Naked City

Beyond City Limits

Ain't no shortage of opinions about what went wrong for the Democrats last week, but Naked City finds our own Austin American-Statesman's take to be, uh, novel. The daily's day-after lead editorial told readers that the Dems are split between "more moderate centrists who don't see business and the military as necessarily evil ... and those who do and are highly distrustful of the military or military action. The Democrats remain bogged down in Vietnam." Better, we imagine, to be bogged down in Baghdad -- or to have avoided Vietnam entirely, like President Bush. -- M.C.M.

Tuesday, Nov. 18 marks the return to court for the Rad Waste 4, protesters charged with disrupting a public meeting (a Class B misdemeanor) during a 2001 Texas Senate debate on S.B. 1541, which would have allowed for the licensing and siting of a low-level radioactive nuclear waste disposal facility in Andrews Co. The four defendants, who each face 18 months in jail, were arrested in May 2001 on the state Capitol grounds after allegedly shouting protests from the Senate gallery. Though S.B. 1541 died in the House, state Sen. Robert Duncan, R-Lubbock -- who has been subpoenaed in the Rad Waste 4 case -- is expected to file a similar bill this session. -- L.A.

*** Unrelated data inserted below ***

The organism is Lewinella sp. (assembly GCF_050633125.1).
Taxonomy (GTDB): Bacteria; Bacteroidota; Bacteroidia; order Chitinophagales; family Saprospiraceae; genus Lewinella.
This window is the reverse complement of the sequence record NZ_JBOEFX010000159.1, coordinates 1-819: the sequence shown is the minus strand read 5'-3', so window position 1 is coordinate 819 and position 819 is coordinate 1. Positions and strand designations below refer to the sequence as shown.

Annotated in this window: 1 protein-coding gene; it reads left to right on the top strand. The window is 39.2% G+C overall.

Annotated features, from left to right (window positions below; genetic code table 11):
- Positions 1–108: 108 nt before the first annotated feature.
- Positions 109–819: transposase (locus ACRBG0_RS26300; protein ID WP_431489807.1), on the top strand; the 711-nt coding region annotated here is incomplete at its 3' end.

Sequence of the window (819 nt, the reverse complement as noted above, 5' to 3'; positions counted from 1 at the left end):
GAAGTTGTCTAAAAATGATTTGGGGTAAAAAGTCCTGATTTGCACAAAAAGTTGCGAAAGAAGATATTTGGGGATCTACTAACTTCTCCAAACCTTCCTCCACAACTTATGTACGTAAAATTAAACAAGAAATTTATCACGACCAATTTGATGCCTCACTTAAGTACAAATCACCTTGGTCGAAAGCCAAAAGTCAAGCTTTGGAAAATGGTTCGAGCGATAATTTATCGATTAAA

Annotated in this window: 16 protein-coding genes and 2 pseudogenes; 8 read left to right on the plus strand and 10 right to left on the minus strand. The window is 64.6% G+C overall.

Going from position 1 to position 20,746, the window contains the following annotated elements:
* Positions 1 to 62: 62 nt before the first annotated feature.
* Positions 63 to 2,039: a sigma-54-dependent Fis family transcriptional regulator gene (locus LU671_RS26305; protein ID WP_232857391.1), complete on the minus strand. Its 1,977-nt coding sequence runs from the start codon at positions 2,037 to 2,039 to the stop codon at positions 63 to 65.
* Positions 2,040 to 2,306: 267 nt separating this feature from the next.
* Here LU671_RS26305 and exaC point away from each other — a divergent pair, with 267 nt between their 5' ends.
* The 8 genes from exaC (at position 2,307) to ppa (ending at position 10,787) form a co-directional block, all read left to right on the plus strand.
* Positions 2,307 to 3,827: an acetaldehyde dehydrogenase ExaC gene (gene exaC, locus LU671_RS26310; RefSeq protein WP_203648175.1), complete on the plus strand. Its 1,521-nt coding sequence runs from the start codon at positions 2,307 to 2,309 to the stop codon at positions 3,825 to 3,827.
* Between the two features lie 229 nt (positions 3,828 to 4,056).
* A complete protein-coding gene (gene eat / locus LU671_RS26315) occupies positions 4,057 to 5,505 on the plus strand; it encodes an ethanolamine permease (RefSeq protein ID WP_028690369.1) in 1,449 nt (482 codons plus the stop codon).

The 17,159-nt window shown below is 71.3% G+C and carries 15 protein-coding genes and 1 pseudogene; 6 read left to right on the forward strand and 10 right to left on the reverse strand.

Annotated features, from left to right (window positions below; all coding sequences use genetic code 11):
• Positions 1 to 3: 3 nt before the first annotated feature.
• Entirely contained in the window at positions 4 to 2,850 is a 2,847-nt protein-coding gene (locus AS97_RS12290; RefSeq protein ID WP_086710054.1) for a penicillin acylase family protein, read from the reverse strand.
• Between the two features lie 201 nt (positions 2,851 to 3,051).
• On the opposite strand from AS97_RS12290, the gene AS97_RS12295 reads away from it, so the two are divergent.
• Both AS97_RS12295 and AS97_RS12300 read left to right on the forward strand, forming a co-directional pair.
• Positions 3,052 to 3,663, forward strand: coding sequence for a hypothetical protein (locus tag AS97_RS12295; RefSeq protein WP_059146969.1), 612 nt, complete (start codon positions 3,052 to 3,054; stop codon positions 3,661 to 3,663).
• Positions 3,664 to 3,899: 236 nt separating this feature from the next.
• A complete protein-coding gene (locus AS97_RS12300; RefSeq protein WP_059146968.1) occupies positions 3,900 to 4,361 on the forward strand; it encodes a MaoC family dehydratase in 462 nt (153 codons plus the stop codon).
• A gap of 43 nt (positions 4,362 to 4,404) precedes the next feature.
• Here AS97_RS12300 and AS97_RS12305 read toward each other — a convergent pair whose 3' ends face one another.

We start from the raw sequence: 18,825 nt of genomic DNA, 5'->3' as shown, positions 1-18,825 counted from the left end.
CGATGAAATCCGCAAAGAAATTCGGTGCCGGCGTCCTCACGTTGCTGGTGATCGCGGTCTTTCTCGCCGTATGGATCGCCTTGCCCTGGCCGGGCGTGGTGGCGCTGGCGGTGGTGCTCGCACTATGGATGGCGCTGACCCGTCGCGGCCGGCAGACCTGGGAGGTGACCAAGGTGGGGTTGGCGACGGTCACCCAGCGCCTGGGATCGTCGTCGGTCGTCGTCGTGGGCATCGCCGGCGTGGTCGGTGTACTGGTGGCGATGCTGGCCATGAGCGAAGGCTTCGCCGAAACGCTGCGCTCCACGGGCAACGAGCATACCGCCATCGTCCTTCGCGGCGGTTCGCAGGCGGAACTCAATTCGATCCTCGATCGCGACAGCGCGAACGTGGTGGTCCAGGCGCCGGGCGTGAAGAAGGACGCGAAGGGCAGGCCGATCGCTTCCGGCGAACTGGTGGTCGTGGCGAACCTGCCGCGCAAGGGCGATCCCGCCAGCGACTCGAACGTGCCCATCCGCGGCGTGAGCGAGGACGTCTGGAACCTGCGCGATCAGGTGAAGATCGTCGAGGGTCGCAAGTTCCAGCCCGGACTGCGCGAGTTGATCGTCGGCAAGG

The U.S. Supreme Court agreed this week to rule on the federal Children's Internet Protection Act, the third attempt since 1995 to crack down on cybersmut. Like the first two (the Communications Decency Act and the Children's Online Protection Act), the CIPA was challenged by plaintiffs led by the ACLU and American Library Association, and has been set aside by a three-judge panel in Philadelphia. The CIPA would deny federal funding to libraries that refuse to install Internet filtering software; the official ALA position is that parents, not machines, should make such choices and supervise kids' library use, though many libraries, including Austin Public, do use filters on at least some terminals. The panel found that, because filters are, at best, a blunt instrument, they block too much constitutionally protected speech to be mandated in a public library; however, CIPA still applies to school libraries. As you can imagine, America's librarian-in-chief -- first lady Laura Bush -- has stayed far above this particular fray. -- M.C.M.

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